Ping Shan Heritage Trail

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Interior of the Ping Shan Tang Clan Gallery cum Heritage Trail Visitors Centre

Ping Shan Heritage Trail (Chinese: 屏山文物徑) is a heritage trail located in the Ping Shan area of Yuen Long District, in Hong Kong. The trail was inaugurated on 12 December 1993 and was the first of its kind in Hong Kong.[1] It passes through the villages of Hang Tau Tsuen, Hang Mei Tsuen and Sheung Cheung Wai and it includes several declared monuments and graded buildings.

The Ping Shan Tang Clan Gallery cum Heritage Trail Visitors Centre was opened in 2007. It is housed in the Old Ping Shan Police Station.[2]

Sights included in the trail[edit]

The trail includes the following 12 historic buildings:

Tsui Sing Lau Pagoda[edit]

Main article: Tsui Sing Lau Pagoda
Tsui Sing Lau Pagoda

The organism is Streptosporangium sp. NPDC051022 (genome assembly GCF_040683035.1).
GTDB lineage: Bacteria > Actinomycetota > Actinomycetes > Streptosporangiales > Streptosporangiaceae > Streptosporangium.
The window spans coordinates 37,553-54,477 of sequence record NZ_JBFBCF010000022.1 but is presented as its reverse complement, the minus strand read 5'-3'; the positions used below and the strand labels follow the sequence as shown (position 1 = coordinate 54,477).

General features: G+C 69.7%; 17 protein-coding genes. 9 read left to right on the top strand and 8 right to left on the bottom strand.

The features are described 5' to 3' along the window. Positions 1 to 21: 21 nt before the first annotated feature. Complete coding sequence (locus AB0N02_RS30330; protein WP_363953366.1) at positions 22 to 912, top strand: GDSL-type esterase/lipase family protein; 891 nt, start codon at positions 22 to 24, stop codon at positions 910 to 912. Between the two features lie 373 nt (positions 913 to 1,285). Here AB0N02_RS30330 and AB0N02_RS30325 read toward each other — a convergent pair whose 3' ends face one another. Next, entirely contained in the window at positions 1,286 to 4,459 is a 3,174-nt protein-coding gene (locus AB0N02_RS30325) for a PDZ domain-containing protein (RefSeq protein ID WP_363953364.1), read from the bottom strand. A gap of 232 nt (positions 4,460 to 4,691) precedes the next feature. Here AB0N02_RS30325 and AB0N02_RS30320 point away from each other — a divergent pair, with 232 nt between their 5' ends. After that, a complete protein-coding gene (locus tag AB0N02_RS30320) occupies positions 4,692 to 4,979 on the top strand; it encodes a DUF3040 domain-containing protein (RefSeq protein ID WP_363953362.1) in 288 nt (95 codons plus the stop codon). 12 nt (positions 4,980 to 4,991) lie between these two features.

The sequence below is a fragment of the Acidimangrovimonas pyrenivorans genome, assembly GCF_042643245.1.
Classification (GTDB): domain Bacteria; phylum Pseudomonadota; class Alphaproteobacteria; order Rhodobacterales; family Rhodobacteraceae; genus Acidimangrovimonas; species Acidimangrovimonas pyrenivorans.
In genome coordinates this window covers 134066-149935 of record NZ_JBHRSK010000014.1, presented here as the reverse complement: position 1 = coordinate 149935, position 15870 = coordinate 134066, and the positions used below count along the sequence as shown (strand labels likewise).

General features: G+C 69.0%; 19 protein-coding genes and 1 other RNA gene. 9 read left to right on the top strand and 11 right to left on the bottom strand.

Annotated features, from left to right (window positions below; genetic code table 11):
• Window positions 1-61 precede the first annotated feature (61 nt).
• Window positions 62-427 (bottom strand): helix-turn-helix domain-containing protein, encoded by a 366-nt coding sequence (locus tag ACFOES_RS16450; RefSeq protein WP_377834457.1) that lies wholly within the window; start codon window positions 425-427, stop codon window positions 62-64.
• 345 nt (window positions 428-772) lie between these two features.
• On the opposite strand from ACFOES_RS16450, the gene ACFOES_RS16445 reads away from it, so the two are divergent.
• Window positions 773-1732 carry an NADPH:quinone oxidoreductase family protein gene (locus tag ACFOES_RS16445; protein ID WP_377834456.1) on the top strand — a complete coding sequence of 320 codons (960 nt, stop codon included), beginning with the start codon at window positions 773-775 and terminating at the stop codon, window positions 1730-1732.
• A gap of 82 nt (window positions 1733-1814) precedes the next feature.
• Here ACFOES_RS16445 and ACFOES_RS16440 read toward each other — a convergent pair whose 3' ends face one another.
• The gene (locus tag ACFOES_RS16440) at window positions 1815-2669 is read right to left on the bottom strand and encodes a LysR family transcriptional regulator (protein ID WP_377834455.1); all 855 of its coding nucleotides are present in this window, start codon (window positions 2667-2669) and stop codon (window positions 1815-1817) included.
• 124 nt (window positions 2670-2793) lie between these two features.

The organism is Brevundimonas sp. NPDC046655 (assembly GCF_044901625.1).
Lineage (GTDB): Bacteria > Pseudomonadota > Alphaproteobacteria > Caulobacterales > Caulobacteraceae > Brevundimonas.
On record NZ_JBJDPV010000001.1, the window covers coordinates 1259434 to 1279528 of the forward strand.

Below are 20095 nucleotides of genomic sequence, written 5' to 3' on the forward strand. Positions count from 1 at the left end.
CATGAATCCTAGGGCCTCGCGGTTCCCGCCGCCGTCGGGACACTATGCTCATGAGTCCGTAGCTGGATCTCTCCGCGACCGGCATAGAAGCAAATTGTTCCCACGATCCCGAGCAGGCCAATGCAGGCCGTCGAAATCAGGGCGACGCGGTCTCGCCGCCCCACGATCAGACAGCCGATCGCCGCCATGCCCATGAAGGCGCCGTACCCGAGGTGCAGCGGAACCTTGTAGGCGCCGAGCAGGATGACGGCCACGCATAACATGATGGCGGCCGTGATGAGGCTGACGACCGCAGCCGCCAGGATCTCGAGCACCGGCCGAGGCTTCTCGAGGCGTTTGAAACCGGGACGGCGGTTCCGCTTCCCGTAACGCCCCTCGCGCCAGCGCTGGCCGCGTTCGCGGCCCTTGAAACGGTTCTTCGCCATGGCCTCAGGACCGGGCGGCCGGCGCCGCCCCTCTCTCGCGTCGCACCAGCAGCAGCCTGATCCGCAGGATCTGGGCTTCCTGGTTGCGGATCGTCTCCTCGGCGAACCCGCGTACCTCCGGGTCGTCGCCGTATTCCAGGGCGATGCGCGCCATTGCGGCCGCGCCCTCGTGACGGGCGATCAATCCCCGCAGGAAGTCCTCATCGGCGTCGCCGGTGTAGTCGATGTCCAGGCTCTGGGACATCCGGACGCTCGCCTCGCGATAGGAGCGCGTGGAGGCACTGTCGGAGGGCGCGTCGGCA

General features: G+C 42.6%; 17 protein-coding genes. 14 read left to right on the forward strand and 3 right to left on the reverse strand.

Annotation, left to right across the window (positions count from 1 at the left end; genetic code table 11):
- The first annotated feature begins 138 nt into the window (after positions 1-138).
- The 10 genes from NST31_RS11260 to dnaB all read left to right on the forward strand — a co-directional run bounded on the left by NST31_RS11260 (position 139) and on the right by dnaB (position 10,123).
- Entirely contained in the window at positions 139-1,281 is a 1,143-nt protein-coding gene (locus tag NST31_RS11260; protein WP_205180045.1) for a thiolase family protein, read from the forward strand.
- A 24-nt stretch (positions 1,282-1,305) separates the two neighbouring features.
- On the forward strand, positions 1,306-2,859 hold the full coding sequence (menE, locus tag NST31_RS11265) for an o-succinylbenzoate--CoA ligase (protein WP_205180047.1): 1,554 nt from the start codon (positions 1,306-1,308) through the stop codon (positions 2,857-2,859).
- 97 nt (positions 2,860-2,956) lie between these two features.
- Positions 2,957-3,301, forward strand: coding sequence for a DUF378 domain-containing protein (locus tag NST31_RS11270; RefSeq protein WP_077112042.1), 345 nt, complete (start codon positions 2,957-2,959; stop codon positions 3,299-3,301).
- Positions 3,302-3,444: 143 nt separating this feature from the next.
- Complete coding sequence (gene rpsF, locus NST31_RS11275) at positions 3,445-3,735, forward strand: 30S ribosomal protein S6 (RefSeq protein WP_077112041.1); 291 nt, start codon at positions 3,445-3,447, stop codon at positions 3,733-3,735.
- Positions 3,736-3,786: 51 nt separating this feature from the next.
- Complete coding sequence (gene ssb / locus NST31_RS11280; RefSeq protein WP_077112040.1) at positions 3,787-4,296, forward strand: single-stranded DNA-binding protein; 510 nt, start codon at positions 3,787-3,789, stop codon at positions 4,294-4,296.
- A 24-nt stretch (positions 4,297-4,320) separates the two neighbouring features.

Tsui Sing Lau Pagoda (聚星樓) is Hong Kong's only ancient pagoda. The name in Chinese means "Pagoda of Gathering Stars". It became a declared monument on December 2001.

The Pagoda was built by Tang Yin-tung, the seventh generation ancestor, more than 600 years ago according to the genealogy of the Tang clan of Ping Shan. Oral history indicates the pagoda was originally a seven-storey hexagonal-shaped green-brick structure, but was damaged due to strong weather. At present it is a three-storey structure and it is about thirteen metres high. On the top floor, a statue of Fui Shing (Champion Star) is worshipped.

The pagoda was built to improve the feng shui of the locality so that flooding disasters were prevented to the village. It was also believed that its auspicious location, which is in alignment with Castle Peak, would ensure success for clan members in the Imperial Civil Service Examination. In fact, the Tang clan of Ping Shan has produced numerous scholars and officials.